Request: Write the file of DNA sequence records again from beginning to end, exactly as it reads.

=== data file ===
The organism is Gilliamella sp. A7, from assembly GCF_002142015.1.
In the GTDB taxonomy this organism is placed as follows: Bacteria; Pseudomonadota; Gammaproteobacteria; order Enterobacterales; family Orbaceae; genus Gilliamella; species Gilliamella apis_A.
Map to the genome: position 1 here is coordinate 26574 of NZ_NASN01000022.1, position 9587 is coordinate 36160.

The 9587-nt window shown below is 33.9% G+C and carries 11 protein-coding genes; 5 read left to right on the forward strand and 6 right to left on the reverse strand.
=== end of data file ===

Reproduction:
The organism is Gilliamella sp. A7, from assembly GCF_002142015.1.
In the GTDB taxonomy this organism is placed as follows: Bacteria; Pseudomonadota; Gammaproteobacteria; order Enterobacterales; family Orbaceae; genus Gilliamella; species Gilliamella apis_A.
Map to the genome: position 1 here is coordinate 26574 of NZ_NASN01000022.1, position 9587 is coordinate 36160.

The 9587-nt window shown below is 33.9% G+C and carries 11 protein-coding genes; 5 read left to right on the forward strand and 6 right to left on the reverse strand.